Learning a new instrument is not without its challenges. In this post “7 Revealing Beginner Saxophonist Problems” we will explore and identify challenges posed to new students. Whether or not you are teaching a 5th-grade student or a retiree who is looking to check something off their bucket list, all beginners encounter challenges. Therefore, these 7 problems will relate to all developing saxophonists.
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1. Not Having a Professional Sax Sound in the Ear
They say if you want to be an Albert Einstein, surround yourself around scientific geniuses. If you want to want to sound like John Coltrane, you should surround yourself with professional jazz saxophonists. Most people don’t have the luxury to do either but listening to recordings and creating the ideal sound in your ear and mind is possible. The problem for most beginners is that they don’t have these listening experiences. The solution is to play quality saxophone music for your students and encourage them to be educated consumers of music. Developing skills that directly improve listening of a quality sax sound would be especially relevant in meeting this objective.
Beginner Saxophonist Problems
2. Lack of Saxophone Embouchure
Many times, beginner sax students are looking to just create a sound on the instrument. Since creating a sound on the sax is done relatively easy students just accept that it is adequate. This mindset also applies to the student’s acceptance that by just blowing on the instrument and placing the right keys down, they will get the right pitch. The pitch will be relatively correct, however by not engaging the lower lip and requiring it to stand up, the embouchure will make mistakes, correct vibrato technique will not be possible, and the player will have to “blast” to have the lower notes speak. Due to erroneous technique, a saxophonist’s playing ability can be further compromised by environmental factors.
3. Clothing Catching Sax Keys
4. Tonguing Against the Roof of the Mouth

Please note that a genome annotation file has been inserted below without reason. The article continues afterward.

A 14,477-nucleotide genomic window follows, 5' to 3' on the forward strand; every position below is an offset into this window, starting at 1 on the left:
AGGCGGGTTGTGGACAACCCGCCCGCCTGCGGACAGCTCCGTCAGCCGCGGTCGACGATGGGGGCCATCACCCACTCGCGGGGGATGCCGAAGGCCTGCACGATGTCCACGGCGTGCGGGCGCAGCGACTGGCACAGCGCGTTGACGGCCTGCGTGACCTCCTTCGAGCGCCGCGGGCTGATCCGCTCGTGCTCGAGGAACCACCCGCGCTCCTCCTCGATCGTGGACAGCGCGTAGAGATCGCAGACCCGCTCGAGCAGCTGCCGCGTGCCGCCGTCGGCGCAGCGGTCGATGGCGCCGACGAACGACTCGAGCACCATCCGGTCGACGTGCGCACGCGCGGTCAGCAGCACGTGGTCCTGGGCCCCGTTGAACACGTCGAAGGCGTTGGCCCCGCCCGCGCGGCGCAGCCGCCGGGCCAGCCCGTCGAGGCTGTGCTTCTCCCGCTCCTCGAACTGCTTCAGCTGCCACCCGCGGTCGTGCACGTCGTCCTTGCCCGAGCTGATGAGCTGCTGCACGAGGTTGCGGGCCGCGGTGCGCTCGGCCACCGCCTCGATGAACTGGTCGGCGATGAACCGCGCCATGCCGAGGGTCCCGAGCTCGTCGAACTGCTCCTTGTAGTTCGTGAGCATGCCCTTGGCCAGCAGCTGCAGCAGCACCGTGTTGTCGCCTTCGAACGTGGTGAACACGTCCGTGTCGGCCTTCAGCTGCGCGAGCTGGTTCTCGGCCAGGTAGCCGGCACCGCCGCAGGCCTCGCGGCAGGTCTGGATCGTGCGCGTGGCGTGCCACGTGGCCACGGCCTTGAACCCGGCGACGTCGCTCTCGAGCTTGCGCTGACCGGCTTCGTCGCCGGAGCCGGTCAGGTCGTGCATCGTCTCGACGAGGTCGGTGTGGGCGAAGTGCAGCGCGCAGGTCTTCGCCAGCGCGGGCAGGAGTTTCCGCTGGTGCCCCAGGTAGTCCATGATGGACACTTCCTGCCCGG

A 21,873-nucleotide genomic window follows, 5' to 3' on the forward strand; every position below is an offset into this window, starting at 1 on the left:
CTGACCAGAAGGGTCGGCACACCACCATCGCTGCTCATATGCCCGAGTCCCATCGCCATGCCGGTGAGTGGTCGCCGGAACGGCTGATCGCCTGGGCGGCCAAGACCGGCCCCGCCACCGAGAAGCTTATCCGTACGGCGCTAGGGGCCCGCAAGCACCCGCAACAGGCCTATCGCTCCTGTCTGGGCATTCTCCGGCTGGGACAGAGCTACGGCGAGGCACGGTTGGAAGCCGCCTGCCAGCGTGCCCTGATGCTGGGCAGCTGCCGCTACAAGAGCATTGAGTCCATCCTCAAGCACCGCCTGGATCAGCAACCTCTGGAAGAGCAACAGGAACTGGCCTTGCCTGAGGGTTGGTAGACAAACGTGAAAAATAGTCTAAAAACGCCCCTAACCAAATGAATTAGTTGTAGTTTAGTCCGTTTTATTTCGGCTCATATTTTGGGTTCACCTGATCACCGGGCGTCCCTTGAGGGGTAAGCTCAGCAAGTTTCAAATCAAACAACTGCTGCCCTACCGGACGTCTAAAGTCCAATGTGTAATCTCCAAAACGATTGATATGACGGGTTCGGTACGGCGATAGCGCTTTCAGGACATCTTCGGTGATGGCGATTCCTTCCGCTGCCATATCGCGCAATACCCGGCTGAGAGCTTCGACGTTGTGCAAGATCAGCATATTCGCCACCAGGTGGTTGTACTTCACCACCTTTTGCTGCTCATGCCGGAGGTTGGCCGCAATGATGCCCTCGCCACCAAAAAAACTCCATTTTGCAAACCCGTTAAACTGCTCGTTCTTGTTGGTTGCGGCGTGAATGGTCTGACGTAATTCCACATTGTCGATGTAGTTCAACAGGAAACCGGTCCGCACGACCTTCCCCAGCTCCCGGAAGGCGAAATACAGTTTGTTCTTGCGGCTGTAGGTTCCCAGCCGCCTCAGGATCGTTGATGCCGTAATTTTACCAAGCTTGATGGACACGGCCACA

Beginning saxophone students sometimes fall into the trap of tonguing against the roof of their mouth. What you hear is a small explosive sound that occurs just prior to the pitch of the note being played. To avoid this, students should place their tongue on the reed and blow. Remember, the tongue does not have to smack the reed but rather needs to touch it to stop the reed from vibrating and creating an articulation effect.
5. The Strap is Not Adjusted Correctly
When the neck strap is not adjusted correctly, the student has to compensate. Often the student has to “duck” his or her head or has to lift the chin. Neither adjustment is an appropriate technique for getting a characteristic sound. It is important to remember that the weight of the instrument needs to be on the neck strap.
6. Poor Quality Mouthpiece
Having a poor mouthpiece occurs more often than most people think. This can be due to wear and tear of hand me down instruments, or poorly constructed stock mouthpieces. Take a moment to look at your student’s mouthpiece where the reed comes into close contact. If the hole section is too flat, the reed may not have sufficient space to vibrate correctly. This can lead to speaking problems.
7. “Speaking” Problems
Instruments, such as the saxophones, are shaped in a conical form. As a result, low notes generally have trouble speaking. If a student is having trouble with having their lower notes speak, check the following:
- See if the embouchure, in particular, the lower lip is activated.
- If the embouchure is sound, then it might be a leak above the highest open hole.
Tip: Try placing a small cork into the bell to help make the low notes speak